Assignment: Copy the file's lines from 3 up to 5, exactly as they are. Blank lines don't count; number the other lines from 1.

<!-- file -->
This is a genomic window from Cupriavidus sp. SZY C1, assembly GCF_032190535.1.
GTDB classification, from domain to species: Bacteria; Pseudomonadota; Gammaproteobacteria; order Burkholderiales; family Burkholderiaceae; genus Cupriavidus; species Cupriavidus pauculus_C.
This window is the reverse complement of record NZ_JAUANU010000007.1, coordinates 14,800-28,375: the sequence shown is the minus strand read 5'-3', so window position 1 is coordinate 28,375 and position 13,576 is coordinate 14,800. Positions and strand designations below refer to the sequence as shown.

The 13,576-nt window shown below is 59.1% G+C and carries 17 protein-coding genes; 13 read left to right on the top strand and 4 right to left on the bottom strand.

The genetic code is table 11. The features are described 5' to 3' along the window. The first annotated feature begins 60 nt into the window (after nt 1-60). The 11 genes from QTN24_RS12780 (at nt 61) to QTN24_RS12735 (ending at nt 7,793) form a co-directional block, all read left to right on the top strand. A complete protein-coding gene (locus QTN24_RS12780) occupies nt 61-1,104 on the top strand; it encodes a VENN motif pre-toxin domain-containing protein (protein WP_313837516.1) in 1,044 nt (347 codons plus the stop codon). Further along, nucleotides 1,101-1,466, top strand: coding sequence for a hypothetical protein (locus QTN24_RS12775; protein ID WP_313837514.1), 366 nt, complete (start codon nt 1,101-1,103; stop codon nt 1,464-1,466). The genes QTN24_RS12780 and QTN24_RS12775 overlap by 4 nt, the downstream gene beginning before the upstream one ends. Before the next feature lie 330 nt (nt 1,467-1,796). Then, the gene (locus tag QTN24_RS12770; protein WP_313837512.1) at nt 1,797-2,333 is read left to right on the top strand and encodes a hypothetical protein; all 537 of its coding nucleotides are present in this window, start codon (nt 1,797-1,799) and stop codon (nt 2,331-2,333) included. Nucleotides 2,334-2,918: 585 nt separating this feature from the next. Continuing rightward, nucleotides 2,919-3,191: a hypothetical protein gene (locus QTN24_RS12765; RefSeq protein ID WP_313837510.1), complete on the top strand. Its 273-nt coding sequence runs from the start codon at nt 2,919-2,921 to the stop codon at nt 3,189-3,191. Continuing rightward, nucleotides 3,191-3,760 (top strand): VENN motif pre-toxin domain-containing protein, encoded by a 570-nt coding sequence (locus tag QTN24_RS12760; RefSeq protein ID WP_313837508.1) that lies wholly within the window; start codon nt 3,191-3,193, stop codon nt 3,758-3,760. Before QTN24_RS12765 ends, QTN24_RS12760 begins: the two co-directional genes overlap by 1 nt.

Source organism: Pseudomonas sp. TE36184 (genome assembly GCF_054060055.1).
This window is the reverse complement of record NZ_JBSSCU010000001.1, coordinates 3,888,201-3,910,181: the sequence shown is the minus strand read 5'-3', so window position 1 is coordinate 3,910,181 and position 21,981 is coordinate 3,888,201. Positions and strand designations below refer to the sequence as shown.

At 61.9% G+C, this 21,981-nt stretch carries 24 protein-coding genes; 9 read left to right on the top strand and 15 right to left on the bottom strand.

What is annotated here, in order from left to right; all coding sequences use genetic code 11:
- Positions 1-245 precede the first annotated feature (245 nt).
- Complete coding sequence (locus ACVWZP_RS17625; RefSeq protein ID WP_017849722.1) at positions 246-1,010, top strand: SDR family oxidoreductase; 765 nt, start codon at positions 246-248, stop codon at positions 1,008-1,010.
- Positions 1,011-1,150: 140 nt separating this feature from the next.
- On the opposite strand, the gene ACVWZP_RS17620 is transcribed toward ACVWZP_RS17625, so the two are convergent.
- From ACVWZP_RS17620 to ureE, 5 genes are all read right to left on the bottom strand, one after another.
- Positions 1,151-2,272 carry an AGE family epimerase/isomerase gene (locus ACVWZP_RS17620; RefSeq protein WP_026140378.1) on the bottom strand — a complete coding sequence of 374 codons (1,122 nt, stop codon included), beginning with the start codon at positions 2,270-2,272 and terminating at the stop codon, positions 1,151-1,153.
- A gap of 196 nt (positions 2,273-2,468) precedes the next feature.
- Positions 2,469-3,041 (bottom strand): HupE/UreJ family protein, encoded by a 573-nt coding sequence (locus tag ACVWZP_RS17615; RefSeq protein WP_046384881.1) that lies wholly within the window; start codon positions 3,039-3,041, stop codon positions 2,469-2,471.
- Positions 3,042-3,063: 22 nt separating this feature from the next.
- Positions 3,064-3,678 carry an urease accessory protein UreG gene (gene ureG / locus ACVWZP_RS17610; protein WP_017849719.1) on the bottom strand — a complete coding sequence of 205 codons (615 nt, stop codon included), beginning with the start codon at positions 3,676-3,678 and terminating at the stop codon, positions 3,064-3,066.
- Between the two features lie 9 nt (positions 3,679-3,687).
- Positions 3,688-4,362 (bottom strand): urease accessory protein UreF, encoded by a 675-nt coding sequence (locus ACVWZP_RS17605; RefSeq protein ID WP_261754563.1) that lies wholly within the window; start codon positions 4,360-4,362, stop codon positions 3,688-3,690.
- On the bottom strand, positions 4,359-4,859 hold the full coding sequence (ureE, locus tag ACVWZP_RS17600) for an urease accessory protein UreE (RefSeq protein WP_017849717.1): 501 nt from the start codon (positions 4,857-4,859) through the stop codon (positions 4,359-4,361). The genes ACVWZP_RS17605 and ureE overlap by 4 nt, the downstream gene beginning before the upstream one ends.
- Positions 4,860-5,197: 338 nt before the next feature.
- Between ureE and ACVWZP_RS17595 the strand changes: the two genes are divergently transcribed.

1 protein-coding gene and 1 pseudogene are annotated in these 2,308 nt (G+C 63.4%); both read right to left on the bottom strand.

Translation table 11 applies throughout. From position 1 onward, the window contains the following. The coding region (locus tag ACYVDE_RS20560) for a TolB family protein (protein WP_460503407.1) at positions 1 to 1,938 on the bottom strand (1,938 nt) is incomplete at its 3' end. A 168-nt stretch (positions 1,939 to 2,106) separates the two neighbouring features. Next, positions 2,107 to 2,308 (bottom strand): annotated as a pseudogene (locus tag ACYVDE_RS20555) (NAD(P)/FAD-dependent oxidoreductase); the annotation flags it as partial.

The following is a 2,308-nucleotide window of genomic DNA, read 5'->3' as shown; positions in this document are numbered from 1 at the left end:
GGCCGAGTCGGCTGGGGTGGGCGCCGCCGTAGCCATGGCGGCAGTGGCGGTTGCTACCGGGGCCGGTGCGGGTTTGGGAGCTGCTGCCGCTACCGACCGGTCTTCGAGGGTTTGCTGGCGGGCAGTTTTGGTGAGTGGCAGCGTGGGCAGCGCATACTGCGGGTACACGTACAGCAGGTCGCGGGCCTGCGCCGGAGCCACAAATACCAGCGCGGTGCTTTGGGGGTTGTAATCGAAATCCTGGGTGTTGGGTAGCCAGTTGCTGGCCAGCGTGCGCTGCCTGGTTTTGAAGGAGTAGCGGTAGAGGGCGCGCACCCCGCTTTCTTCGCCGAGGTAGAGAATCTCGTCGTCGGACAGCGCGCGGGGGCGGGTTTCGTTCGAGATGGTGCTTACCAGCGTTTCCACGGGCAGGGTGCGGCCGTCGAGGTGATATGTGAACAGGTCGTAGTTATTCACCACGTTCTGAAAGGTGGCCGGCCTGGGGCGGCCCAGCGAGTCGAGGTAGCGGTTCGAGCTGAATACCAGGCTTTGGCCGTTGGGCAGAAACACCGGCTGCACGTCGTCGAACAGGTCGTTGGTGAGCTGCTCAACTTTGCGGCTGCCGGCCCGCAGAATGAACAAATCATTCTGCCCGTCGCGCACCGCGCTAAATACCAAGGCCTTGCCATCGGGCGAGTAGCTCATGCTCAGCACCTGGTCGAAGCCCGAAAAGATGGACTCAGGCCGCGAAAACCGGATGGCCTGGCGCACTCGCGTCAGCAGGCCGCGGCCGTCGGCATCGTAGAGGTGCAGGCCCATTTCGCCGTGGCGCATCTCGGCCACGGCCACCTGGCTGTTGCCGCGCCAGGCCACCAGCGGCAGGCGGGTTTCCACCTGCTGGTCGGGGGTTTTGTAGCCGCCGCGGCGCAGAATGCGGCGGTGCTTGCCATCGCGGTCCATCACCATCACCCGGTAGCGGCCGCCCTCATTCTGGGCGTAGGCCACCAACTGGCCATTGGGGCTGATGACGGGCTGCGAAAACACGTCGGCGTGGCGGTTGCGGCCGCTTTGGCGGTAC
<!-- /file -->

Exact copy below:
This window is the reverse complement of record NZ_JAUANU010000007.1, coordinates 14,800-28,375: the sequence shown is the minus strand read 5'-3', so window position 1 is coordinate 28,375 and position 13,576 is coordinate 14,800. Positions and strand designations below refer to the sequence as shown.

The 13,576-nt window shown below is 59.1% G+C and carries 17 protein-coding genes; 13 read left to right on the top strand and 4 right to left on the bottom strand.

The genetic code is table 11. The features are described 5' to 3' along the window. The first annotated feature begins 60 nt into the window (after nt 1-60). The 11 genes from QTN24_RS12780 (at nt 61) to QTN24_RS12735 (ending at nt 7,793) form a co-directional block, all read left to right on the top strand. A complete protein-coding gene (locus QTN24_RS12780) occupies nt 61-1,104 on the top strand; it encodes a VENN motif pre-toxin domain-containing protein (protein WP_313837516.1) in 1,044 nt (347 codons plus the stop codon). Further along, nucleotides 1,101-1,466, top strand: coding sequence for a hypothetical protein (locus QTN24_RS12775; protein ID WP_313837514.1), 366 nt, complete (start codon nt 1,101-1,103; stop codon nt 1,464-1,466). The genes QTN24_RS12780 and QTN24_RS12775 overlap by 4 nt, the downstream gene beginning before the upstream one ends. Before the next feature lie 330 nt (nt 1,467-1,796). Then, the gene (locus tag QTN24_RS12770; protein WP_313837512.1) at nt 1,797-2,333 is read left to right on the top strand and encodes a hypothetical protein; all 537 of its coding nucleotides are present in this window, start codon (nt 1,797-1,799) and stop codon (nt 2,331-2,333) included. Nucleotides 2,334-2,918: 585 nt separating this feature from the next. Continuing rightward, nucleotides 2,919-3,191: a hypothetical protein gene (locus QTN24_RS12765; RefSeq protein ID WP_313837510.1), complete on the top strand. Its 273-nt coding sequence runs from the start codon at nt 2,919-2,921 to the stop codon at nt 3,189-3,191. Continuing rightward, nucleotides 3,191-3,760 (top strand): VENN motif pre-toxin domain-containing protein, encoded by a 570-nt coding sequence (locus tag QTN24_RS12760; RefSeq protein ID WP_313837508.1) that lies wholly within the window; start codon nt 3,191-3,193, stop codon nt 3,758-3,760. Before QTN24_RS12765 ends, QTN24_RS12760 begins: the two co-directional genes overlap by 1 nt.